A journey to wider acceptance and love: Sister Tracey Horan and immigration
I cannot put my finger on exactly what informed my belief that there should be a wall at the U.S.-Mexico border. I remember high school friends using “Mexican” as an insult. I remember that I didn’t know anyone who had migrated. Like most stereotypes, my beliefs about immigrants most likely came from a combination of sources: messages I heard from the news, friends and media that convinced me that immigrants were an inherent threat to my well-being.
What I do know is that by the age of 18, I was adamant and vocal about the need for a wall at the U.S.-Mexico border. When I argued this belief in my senior Spanish class, my teacher asked me to research and present an argument against building the wall, since I was clearly familiar with the other side. I was livid at her request. I was also an A-student, and begrudgingly did the research for the sake of my GPA. I started learning why people came to the U.S.: the violence and poverty they were fleeing and the connections with damaging U.S. policies. I had to face the fact that I was clueless about the complexities of why people migrate; that I was arguing to exclude people I had never met, people whose stories and backgrounds I hadn’t considered.
I wish I could say that a high school research project was all it took for me to understand that our immigration system is both broken and complex. That offering welcome to people who have suffered as a result of our foreign policy is the just thing to do. Yet when I discerned to spend a few weeks with Sisters of Charity in El Paso, Texas, after graduating from high school, I still came to the experience with some skepticism. Could it really be that difficult to migrate legally to the U.S.?
It took a series of encounters and relationships for me to come to a new place of seeing and being seen by people who have faced the difficult decision to uproot themselves and their families for a better life, or to save their lives. It took visiting trailer homes in “colonias” outside El Paso, Texas: makeshift neighborhoods where many lived without running water, electricity or legal status and were bussed to local factories that profited from their labor. It took processing the disappearance of one of my eighth grade students my first year of teaching after her family had been targeted by drug cartels in Juarez, Mexico. It took studying one-on-one with a teacher in Guatemala who had lived through the horrendous civil war, sanctioned by the U.S. government. Little by little, people invited me into relationships that both softened the walls of my heart and left me with even more questions about the systems that upheld both my own prejudices and a permanent underclass of people contributing to life in the U.S., but forced to do so from the shadows.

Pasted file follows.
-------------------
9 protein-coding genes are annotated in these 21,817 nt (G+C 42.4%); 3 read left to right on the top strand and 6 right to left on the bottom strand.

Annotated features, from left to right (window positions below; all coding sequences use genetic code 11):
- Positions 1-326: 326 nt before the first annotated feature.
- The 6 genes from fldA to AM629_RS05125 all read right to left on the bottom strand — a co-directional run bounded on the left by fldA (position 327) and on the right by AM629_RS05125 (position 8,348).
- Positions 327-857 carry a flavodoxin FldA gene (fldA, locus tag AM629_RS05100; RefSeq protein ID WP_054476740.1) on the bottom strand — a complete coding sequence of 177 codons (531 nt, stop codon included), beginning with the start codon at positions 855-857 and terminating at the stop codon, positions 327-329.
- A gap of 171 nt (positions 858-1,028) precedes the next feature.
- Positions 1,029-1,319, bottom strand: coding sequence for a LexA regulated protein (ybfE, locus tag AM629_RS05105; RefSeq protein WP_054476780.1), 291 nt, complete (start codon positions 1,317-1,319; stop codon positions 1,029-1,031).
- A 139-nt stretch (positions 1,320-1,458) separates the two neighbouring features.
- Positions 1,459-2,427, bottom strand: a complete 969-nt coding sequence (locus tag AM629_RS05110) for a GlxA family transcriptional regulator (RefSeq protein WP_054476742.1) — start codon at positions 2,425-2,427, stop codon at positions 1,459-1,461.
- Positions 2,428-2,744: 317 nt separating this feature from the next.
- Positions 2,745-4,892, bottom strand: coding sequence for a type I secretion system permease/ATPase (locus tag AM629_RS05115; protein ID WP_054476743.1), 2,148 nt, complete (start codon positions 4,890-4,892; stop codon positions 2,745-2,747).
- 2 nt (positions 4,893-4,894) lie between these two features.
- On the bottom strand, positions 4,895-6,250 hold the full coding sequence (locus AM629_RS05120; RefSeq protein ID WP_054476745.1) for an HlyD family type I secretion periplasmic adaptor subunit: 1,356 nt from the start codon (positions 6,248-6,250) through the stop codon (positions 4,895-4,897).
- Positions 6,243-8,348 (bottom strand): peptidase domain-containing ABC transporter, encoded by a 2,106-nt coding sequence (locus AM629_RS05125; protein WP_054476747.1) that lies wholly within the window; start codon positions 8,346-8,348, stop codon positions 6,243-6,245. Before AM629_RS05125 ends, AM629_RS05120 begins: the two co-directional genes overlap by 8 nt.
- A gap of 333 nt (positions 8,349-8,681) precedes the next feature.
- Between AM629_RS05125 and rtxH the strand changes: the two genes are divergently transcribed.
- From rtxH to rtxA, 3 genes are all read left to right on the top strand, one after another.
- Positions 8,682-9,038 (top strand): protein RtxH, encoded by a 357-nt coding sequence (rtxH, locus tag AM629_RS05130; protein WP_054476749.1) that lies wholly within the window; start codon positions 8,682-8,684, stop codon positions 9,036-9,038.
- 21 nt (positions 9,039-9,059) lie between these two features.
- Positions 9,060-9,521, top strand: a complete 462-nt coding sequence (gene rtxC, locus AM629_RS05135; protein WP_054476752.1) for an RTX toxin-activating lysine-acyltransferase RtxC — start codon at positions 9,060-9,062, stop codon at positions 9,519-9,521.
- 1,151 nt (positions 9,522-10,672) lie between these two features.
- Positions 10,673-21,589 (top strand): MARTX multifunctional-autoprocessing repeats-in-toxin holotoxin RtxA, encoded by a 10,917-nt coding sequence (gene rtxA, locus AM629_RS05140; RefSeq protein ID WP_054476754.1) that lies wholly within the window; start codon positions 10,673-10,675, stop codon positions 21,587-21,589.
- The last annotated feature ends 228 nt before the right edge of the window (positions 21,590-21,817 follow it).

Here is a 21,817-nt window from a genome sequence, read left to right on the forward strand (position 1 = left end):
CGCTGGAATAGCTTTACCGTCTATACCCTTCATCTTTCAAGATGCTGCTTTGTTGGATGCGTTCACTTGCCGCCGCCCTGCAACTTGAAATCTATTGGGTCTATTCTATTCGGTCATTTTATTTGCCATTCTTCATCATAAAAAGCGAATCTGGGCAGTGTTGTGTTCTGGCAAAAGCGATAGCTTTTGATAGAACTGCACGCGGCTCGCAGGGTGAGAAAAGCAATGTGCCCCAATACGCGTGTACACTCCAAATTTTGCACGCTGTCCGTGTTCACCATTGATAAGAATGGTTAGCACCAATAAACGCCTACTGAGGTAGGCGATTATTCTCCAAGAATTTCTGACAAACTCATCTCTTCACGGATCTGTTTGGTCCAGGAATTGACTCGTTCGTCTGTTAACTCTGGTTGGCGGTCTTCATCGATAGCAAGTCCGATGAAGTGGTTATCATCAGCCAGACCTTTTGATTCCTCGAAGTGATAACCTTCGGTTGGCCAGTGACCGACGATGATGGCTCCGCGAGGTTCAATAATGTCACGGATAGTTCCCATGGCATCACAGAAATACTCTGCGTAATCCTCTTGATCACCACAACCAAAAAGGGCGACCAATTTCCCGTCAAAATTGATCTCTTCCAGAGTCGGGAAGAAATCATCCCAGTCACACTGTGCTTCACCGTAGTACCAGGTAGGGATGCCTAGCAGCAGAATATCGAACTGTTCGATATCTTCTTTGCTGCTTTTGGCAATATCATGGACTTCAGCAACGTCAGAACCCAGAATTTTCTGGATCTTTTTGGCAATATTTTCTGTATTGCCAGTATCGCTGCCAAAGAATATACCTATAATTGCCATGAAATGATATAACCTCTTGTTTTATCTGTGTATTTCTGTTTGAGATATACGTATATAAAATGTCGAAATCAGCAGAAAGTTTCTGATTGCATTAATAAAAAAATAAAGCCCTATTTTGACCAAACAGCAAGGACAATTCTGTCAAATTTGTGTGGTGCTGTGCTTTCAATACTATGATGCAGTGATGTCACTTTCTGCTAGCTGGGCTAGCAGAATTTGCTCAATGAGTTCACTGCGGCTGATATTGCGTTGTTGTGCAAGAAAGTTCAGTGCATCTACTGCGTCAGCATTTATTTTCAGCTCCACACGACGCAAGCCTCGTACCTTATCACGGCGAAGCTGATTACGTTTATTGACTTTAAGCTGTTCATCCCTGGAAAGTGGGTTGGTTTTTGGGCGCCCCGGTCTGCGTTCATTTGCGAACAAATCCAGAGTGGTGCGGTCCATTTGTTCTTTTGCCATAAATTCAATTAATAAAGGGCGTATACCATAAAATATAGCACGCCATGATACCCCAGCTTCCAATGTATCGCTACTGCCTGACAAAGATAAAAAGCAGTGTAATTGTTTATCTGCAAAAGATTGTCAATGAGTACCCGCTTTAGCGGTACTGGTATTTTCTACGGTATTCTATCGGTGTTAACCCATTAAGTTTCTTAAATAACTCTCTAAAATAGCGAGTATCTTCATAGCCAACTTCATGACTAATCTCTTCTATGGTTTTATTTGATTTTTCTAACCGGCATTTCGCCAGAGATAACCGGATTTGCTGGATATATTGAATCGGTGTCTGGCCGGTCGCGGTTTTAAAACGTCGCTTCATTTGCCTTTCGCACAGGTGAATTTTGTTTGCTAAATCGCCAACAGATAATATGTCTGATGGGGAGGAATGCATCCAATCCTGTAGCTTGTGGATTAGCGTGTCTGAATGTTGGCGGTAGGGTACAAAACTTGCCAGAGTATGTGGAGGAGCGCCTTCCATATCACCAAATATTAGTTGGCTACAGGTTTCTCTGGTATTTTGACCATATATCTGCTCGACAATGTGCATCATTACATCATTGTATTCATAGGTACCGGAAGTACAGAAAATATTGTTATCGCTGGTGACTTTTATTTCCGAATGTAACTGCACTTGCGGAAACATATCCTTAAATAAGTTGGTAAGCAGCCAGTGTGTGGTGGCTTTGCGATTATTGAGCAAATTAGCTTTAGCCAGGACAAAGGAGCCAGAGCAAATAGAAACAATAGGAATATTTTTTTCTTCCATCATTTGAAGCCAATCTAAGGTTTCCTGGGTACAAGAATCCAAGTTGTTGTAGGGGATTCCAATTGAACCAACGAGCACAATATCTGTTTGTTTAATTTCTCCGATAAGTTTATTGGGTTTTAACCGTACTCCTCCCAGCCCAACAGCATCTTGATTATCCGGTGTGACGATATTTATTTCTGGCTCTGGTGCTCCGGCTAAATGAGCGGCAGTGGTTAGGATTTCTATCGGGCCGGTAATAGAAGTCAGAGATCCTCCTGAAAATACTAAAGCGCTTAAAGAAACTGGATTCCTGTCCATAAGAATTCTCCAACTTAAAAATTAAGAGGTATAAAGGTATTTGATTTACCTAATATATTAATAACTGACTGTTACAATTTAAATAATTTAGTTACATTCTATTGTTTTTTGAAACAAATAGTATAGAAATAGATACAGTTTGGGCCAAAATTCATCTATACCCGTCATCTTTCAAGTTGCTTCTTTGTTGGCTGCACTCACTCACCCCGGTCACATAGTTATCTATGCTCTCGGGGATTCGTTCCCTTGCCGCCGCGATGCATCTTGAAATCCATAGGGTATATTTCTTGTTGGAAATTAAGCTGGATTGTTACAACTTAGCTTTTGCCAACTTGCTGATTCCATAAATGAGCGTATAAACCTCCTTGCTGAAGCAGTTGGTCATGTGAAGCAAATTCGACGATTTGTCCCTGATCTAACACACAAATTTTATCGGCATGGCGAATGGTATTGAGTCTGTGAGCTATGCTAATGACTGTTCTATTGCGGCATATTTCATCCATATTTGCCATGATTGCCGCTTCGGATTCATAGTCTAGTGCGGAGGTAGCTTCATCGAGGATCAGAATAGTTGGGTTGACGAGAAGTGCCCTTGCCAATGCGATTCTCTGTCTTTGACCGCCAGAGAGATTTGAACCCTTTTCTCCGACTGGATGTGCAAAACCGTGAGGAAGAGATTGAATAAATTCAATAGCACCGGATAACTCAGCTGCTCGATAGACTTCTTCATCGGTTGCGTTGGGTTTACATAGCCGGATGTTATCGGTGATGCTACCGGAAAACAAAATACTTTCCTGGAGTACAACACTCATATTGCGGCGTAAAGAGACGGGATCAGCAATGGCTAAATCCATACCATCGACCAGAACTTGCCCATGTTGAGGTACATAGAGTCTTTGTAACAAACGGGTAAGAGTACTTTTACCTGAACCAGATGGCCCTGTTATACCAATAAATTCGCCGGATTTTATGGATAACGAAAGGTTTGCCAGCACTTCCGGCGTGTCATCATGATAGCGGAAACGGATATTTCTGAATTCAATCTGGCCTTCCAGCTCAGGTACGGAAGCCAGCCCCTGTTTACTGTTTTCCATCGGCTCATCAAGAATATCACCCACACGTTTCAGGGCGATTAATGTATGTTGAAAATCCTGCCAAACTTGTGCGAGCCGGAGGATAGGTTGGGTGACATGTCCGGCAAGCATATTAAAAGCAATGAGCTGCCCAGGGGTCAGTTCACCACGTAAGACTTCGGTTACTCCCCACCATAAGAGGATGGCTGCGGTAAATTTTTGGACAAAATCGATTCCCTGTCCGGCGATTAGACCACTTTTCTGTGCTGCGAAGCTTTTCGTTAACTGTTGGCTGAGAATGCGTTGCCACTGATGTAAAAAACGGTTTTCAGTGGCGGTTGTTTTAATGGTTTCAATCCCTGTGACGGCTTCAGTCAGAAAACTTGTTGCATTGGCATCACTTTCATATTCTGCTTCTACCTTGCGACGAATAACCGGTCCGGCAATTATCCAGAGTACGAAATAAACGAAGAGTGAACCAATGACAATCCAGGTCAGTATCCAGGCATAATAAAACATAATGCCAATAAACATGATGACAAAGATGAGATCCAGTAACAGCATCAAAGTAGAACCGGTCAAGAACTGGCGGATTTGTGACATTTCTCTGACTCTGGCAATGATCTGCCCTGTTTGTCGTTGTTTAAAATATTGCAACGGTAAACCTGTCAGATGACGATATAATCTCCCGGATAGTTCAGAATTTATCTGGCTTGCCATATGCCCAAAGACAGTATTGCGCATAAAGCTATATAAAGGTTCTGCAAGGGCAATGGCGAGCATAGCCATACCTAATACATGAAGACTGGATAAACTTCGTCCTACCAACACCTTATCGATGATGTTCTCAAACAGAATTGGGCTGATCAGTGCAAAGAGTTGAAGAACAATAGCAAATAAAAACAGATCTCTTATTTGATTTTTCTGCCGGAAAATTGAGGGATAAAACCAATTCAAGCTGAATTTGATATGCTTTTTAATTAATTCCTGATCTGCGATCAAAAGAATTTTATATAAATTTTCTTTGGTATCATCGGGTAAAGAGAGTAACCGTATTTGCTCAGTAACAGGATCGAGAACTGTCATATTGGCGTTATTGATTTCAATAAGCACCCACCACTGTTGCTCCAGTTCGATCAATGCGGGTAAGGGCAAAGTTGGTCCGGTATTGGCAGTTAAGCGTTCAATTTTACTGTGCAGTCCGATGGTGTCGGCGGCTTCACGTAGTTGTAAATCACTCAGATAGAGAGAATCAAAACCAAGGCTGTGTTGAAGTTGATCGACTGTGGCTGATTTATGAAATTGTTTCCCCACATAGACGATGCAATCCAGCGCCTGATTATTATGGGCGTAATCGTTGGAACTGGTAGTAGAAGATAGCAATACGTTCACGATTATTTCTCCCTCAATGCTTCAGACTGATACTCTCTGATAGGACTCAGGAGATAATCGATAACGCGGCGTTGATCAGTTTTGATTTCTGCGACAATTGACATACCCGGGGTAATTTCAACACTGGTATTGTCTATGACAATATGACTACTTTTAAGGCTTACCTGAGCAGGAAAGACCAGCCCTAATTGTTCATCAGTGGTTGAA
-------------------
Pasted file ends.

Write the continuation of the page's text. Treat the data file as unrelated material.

Called back to the border
Last spring as I discerned a ministry change, my transformational experience in El Paso combined with the United States’ escalating fear-driven policies around immigrant exclusion led me back to the border. As Education Coordinator at the Kino Border Initiative, I am now part of a team of people who facilitate encounters that humanize and complicate perceptions around migration primarily through conversations between migrants and visitors at the migrant aid center and shelter in Nogales, Sonora, Mexico. With each immersion experience, we commission another group of people to take back what they’ve learned and make change in their own communities. On a daily basis, we also provide humanitarian aid to hundreds of people who were recently deported or are seeking asylum.
These days both my perspective and the view out my window are dramatically different from my teenage reality. When I walk out the front door of the house I share with three sisters from a Mexican community, I see the border wall at the end of our street. What I wouldn’t give to remove this scar in the earth and the division and fear it represents. Still, remembering my own transformation over the years, I am convinced that change is possible, and that the only way forward is relationship.